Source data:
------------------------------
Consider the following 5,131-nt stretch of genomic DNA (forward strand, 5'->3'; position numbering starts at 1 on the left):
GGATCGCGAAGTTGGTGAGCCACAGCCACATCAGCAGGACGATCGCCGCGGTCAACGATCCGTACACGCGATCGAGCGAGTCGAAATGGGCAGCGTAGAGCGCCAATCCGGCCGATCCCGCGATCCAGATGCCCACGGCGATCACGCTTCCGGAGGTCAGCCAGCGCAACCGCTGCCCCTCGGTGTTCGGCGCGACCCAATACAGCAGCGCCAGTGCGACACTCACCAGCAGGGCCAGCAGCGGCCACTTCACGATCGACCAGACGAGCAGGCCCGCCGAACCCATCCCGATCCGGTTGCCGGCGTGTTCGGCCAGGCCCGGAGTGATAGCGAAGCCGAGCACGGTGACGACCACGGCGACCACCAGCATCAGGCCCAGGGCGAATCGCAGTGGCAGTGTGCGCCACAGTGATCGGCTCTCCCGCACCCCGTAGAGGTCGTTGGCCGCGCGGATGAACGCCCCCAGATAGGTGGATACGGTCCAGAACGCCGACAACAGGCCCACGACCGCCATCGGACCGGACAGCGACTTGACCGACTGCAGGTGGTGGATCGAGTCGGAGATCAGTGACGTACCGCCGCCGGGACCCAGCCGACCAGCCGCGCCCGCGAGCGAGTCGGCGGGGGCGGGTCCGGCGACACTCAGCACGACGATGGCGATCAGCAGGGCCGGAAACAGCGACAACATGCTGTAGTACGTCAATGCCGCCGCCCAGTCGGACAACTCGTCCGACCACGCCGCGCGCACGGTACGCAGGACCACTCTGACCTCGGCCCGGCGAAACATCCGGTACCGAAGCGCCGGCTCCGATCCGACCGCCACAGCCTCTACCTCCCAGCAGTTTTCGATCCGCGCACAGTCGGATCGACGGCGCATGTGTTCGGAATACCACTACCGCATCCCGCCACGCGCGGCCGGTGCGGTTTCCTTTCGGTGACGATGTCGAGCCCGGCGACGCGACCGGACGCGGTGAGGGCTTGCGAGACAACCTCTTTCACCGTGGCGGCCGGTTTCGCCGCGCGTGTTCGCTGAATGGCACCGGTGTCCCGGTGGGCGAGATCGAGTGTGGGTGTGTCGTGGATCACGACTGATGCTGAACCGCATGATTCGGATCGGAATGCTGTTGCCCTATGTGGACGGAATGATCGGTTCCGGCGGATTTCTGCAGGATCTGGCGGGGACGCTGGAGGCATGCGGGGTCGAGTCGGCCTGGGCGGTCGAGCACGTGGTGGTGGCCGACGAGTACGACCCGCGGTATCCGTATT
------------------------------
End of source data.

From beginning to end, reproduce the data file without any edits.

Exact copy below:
Consider the following 5,131-nt stretch of genomic DNA (forward strand, 5'->3'; position numbering starts at 1 on the left):
GGATCGCGAAGTTGGTGAGCCACAGCCACATCAGCAGGACGATCGCCGCGGTCAACGATCCGTACACGCGATCGAGCGAGTCGAAATGGGCAGCGTAGAGCGCCAATCCGGCCGATCCCGCGATCCAGATGCCCACGGCGATCACGCTTCCGGAGGTCAGCCAGCGCAACCGCTGCCCCTCGGTGTTCGGCGCGACCCAATACAGCAGCGCCAGTGCGACACTCACCAGCAGGGCCAGCAGCGGCCACTTCACGATCGACCAGACGAGCAGGCCCGCCGAACCCATCCCGATCCGGTTGCCGGCGTGTTCGGCCAGGCCCGGAGTGATAGCGAAGCCGAGCACGGTGACGACCACGGCGACCACCAGCATCAGGCCCAGGGCGAATCGCAGTGGCAGTGTGCGCCACAGTGATCGGCTCTCCCGCACCCCGTAGAGGTCGTTGGCCGCGCGGATGAACGCCCCCAGATAGGTGGATACGGTCCAGAACGCCGACAACAGGCCCACGACCGCCATCGGACCGGACAGCGACTTGACCGACTGCAGGTGGTGGATCGAGTCGGAGATCAGTGACGTACCGCCGCCGGGACCCAGCCGACCAGCCGCGCCCGCGAGCGAGTCGGCGGGGGCGGGTCCGGCGACACTCAGCACGACGATGGCGATCAGCAGGGCCGGAAACAGCGACAACATGCTGTAGTACGTCAATGCCGCCGCCCAGTCGGACAACTCGTCCGACCACGCCGCGCGCACGGTACGCAGGACCACTCTGACCTCGGCCCGGCGAAACATCCGGTACCGAAGCGCCGGCTCCGATCCGACCGCCACAGCCTCTACCTCCCAGCAGTTTTCGATCCGCGCACAGTCGGATCGACGGCGCATGTGTTCGGAATACCACTACCGCATCCCGCCACGCGCGGCCGGTGCGGTTTCCTTTCGGTGACGATGTCGAGCCCGGCGACGCGACCGGACGCGGTGAGGGCTTGCGAGACAACCTCTTTCACCGTGGCGGCCGGTTTCGCCGCGCGTGTTCGCTGAATGGCACCGGTGTCCCGGTGGGCGAGATCGAGTGTGGGTGTGTCGTGGATCACGACTGATGCTGAACCGCATGATTCGGATCGGAATGCTGTTGCCCTATGTGGACGGAATGATCGGTTCCGGCGGATTTCTGCAGGATCTGGCGGGGACGCTGGAGGCATGCGGGGTCGAGTCGGCCTGGGCGGTCGAGCACGTGGTGGTGGCCGACGAGTACGACCCGCGGTATCCGTATT